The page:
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Historic Coastal Retreat

Capitola and the beach and wharf as seen from the bluffs, image
Photo caption
From the bluffs, you can look down on Capitola, the wharf, and the beach.


Situated within the necklace of beaches that curve around California’s Monterey Bay, Capitola sings a siren song for thousands of visitors each summer. Less than an hour’s drive from San Jose, the funky Mediterranean-looking village packs in Silicon Valley day-trippers. But day outings often disappoint because traffic to and around this seaside spot can be brutal on weekends. Plus, it’s not unusual for this beach town to sit under a fog bank until two o’clock in the afternoon.

The secret to enjoying Capitola is to set aside a full weekend for the visit. Establish a base at a beach- or cliffside inn and explore this compact resort by foot. Or, just relax on the beach and watch a sunset before ambling back to your room to change for dinner.

The historic village of Capitola, which is snuggled between two bluffs on a flat, wide patch of beach at the mouth of Soquel Creek, has lured hot and harried inlanders for 125 years. Railroad passenger service established in the late 1870s by the town’s founder, F.A. Hihn, initially enabled Capitola to become a summer resort. The high old trestle that bisects Capitola is testimony to the town’s past. Freight trains still rumble overhead twice a day.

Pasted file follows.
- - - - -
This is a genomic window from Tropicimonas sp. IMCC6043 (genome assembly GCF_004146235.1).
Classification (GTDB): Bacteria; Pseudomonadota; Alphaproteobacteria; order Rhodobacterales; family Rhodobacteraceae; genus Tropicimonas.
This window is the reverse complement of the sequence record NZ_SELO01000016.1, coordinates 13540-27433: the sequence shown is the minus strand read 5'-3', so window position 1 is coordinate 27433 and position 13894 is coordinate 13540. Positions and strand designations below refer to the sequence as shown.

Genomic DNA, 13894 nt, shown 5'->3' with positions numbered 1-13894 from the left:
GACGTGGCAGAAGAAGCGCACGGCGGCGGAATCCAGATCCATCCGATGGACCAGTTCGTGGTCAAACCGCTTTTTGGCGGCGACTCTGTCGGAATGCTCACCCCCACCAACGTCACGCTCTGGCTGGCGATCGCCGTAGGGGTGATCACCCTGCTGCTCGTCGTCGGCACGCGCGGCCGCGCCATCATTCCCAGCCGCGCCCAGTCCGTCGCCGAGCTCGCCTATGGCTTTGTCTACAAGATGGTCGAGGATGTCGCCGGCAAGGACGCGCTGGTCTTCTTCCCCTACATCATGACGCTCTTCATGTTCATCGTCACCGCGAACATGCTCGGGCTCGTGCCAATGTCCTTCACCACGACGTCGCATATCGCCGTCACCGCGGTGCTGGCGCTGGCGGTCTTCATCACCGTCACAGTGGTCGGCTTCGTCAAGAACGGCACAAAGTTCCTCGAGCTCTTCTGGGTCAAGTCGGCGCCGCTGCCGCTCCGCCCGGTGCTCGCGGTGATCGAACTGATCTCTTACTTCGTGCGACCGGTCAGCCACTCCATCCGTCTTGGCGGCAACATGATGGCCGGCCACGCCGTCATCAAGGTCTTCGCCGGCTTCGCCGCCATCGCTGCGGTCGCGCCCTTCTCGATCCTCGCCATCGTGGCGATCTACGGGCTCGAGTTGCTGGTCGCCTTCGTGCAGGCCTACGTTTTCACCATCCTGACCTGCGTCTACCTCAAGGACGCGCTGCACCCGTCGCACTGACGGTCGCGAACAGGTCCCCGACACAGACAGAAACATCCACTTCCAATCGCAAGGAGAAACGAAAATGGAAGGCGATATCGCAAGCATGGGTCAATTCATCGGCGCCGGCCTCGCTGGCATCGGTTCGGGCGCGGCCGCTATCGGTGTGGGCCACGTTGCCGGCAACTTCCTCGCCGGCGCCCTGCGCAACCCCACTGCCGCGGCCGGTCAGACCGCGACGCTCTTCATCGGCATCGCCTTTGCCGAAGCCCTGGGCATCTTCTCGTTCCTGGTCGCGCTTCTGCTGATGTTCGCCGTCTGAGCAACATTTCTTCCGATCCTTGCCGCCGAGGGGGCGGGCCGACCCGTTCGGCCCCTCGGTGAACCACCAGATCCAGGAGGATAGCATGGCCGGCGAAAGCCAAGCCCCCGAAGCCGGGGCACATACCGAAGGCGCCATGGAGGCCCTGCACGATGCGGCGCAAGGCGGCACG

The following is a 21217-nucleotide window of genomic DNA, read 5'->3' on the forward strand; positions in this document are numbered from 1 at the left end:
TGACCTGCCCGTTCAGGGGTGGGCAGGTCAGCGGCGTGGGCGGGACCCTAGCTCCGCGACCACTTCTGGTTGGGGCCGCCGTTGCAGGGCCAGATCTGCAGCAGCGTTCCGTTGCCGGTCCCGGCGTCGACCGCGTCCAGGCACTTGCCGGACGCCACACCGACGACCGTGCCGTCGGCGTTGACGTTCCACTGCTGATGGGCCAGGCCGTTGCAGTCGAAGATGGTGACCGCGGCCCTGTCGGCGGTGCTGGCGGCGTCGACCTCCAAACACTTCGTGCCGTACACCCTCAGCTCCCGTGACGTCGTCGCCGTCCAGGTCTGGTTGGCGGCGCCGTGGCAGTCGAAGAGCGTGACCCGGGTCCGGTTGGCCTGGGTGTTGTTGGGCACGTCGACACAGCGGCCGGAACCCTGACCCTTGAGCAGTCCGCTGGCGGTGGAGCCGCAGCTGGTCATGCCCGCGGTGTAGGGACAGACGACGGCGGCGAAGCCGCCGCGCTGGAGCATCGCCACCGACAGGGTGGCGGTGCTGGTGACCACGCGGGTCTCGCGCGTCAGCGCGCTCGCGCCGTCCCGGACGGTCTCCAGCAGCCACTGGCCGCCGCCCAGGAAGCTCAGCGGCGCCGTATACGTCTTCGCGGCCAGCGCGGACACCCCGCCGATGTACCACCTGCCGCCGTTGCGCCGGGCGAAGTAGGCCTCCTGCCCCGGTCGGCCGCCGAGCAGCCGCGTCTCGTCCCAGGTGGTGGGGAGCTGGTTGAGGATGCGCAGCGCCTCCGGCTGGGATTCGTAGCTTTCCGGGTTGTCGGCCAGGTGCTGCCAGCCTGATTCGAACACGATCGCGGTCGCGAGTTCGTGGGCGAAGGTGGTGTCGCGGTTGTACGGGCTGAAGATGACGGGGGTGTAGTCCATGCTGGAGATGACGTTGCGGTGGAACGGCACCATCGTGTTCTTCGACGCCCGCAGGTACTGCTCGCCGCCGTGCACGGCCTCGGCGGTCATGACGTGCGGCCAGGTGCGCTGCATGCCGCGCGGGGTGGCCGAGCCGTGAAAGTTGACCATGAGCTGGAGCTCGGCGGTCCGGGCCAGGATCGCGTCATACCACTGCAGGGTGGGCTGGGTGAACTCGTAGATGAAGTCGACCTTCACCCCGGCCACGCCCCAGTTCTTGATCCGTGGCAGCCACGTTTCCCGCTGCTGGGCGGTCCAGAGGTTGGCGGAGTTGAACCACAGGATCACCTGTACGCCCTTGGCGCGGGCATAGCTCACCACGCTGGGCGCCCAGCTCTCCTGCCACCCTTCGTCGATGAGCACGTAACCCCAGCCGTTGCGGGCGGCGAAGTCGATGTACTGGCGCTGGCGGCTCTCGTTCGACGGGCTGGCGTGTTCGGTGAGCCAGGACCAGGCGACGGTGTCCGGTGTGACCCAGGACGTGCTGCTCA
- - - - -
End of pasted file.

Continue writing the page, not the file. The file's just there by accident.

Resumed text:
To Capitola’s early visitors, who fled blistering summers on inland valley farms, the town’s cool mornings were much-appreciated natural air conditioning. Today, many wish the sun would make its appearance earlier in the day. But sunny or not, this coastal gem continues to draw vacationers. Top on the list of attractions is the annual Begonia Festival. In its 47th year, the week-long fall flower fest features a parade of begonia petal-laden rafts floating down Soquel Creek and other family-oriented events, such as a sand castle contest. This year the fun runs September 5 through 12. If you can’t make this event, Capitola still offers plenty to do year-round.

At the west end of Capitola’s beach, Soquel Creek streams to the sea during the rainy season, but each spring for more than a hundred years locals have made a sand bar to trap the water in a shallow lagoon. Festive bars and restaurants rim the lagoon, as do brightly painted, tiered townhouses. Some of these units, built in the 1920s and 1930s, are privately owned, while others can be rented at reasonable rates through the Capitola Venetian Hotel. Each unit is a few steps from the beach.

Over the bridge and past the Stockton Bridge Grill (poached salmon is the signature dish), you immediately hit the Esplanade. The wide sidewalk fronts a chorus line of restaurants and saloons that overlook the beach and include the reliable beatnik-era throwback Mr. Toots Coffeehouse and such hot nightspots as Margaritaville and Zelda’s. Past the vendors, the Esplanade provides an expansive view of the beach and is lined with benches perfect for watching sunsets.